9 139 Ribosomal protein subunits 74/78 23; 10-107
10 92 Secretion 37/85 16; 10-38
11 65 Neuronal 17/42 21; 10-19
Animal-specific 58/1441 2.1; 10-15
12 57 Lipid metabolism 6/16 22; 10-7
Peroxisome 14/32 26; 10-17
  • View inline* The total number of metagenes in the component.

  • View inline Biological functions were based on edited terms from Gene Ontology (15) and the KEGG database (22).

  • View inline The number of metagenes in the biological function group and in the component divided by the total number of metagenes in the biological function group that were also in the network.

  • View inline§ The ratio between the number of observed metagenes in a category and the number expected by chance. The P value was computed as the probability of obtaining the observed number of overlaps by chance under a hypergeometric distribution.

  • Component 5 is an example of a group that is strongly enriched for metagenes involved in a common biological process. This component contains a total of 241 metagenes, 110 of which were previously known to be involved in the cell cycle (out of a total of 202 cell cycle metagenes in the network; 7.7 times as many as were expected using the hypergeometric distribution, P < 10–85) (Table 1). Of the cell cycle metagenes, 30 are involved in regulating the cell cycle, such as MEG2742 (encodes cyclin E) and MEG5621 (encodes Wee1), along with 80 that perform terminal cell cycle functions, such as MEG1092 (encodes DNA polymerase-α). The remaining 131 genes were not previously known to be involved in the cell cycle, and so linking these genes to known cell cycle metagenes in the coexpression network suggests new cell cycle functions for these genes.

    If a gene is linked in the network to many genes that participate in the same biological process, it is reasonable to hypothesize that it also participates in that process. We experimentally validated some of the gene functions that were predicted by the multiple-species network. We selected five metagenes that showed conserved coexpression with genes known to be involved in cell proliferation and the cell cycle but that were not previously known to be involved in these processes. Specifically, we chose MEG1503 (which encodes an snRNP protein involved in splicing), MEG342 (which encodes a nucleoporin-interacting component), and three other metagenes (MEG4513, MEG1192, and MEG1146) that encode previously unknown proteins of unknown function (table S1). All five of these metagenes showed a significant number of links in the coexpression networks to known cell proliferation genes (table S3).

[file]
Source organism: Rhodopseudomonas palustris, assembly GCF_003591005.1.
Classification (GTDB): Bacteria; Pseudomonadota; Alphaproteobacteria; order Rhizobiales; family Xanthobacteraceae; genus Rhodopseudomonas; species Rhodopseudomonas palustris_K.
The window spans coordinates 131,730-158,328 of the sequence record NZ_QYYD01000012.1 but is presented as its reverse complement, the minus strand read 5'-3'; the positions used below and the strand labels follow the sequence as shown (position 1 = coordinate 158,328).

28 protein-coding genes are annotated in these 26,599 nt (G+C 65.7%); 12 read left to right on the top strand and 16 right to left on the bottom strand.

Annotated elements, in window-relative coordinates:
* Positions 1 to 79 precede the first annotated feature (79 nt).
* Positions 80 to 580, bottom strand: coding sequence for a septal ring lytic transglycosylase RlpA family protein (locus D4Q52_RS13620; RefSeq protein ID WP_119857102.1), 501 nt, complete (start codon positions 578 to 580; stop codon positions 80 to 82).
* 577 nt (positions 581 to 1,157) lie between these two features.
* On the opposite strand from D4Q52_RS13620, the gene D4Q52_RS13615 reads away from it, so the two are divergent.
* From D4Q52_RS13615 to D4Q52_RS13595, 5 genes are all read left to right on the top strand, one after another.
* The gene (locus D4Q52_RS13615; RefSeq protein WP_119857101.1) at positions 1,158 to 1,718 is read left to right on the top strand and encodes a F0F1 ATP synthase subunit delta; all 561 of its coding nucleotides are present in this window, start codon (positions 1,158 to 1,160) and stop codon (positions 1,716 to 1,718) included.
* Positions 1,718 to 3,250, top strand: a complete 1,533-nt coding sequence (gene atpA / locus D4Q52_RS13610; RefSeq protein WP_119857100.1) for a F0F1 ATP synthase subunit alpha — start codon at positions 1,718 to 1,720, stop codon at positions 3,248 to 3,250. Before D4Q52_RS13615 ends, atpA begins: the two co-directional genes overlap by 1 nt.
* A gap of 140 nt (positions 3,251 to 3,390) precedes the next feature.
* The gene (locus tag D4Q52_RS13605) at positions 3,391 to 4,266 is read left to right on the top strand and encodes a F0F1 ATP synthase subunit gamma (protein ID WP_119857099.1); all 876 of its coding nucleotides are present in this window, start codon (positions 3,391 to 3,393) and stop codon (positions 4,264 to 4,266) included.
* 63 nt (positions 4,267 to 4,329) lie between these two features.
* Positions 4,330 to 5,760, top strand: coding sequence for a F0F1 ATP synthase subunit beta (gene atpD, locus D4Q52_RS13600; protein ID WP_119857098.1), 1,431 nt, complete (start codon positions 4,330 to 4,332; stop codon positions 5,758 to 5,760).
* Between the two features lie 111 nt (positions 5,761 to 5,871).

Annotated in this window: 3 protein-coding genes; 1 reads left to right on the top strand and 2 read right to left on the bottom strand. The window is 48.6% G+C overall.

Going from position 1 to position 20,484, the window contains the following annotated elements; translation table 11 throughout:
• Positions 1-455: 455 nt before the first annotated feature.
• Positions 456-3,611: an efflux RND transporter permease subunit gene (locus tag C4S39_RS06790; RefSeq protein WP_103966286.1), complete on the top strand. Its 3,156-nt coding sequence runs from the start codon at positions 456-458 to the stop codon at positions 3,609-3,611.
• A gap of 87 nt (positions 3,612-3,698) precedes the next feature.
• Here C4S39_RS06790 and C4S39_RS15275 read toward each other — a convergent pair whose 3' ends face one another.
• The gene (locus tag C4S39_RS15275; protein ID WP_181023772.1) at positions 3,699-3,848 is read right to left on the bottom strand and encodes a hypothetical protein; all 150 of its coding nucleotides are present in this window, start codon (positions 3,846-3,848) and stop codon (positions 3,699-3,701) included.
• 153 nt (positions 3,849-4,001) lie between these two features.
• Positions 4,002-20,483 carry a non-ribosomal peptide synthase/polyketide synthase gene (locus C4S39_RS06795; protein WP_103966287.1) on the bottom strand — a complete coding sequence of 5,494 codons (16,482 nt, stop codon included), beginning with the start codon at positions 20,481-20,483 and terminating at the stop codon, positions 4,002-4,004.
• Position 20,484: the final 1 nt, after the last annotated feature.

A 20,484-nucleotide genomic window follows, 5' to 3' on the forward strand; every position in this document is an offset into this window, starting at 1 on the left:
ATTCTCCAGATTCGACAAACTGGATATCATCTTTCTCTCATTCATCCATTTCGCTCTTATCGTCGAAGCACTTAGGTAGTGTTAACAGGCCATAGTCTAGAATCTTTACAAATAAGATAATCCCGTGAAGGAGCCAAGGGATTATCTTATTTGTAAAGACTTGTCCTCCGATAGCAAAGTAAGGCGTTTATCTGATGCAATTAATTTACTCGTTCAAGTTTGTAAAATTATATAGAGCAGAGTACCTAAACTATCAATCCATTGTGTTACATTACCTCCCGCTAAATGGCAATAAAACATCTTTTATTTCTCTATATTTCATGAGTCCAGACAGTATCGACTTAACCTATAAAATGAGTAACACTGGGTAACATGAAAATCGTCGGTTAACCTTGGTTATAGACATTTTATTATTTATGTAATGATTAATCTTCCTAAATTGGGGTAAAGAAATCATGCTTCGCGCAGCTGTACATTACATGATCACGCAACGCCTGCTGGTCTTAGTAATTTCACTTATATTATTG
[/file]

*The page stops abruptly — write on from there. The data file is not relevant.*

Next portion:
We first tested the expression levels of these genes in dividing pancreatic cancer cells and in nondividing normal cells, using recently published data from Iacobuzio-Donahue et al. (21). (These data were not used to construct the gene-coexpression network.) Figure 4A shows that all five genes are overexpressed in human pancreatic cancers relative to normal tissue, to the same extent as genes known to be involved in cell proliferation. In our second experiment, we tested the loss-of-function mutant phenotype for one of these metagenes, MEG1503, which includes the C. elegans gene ZK652.1. We induced a loss-of-function mutant phenotype for ZK652.1 by feeding worms double-stranded ZK652.1 RNA. We found that RNA interference (RNAi) of ZK652.1 resulted in excess nuclei in the germ line, suggesting that the wild-type function of this gene is to suppress germline proliferation (Fig. 4B). Together, these experiments provide validation for the functional characterization of these genes in two different organisms.

    Fig. 4.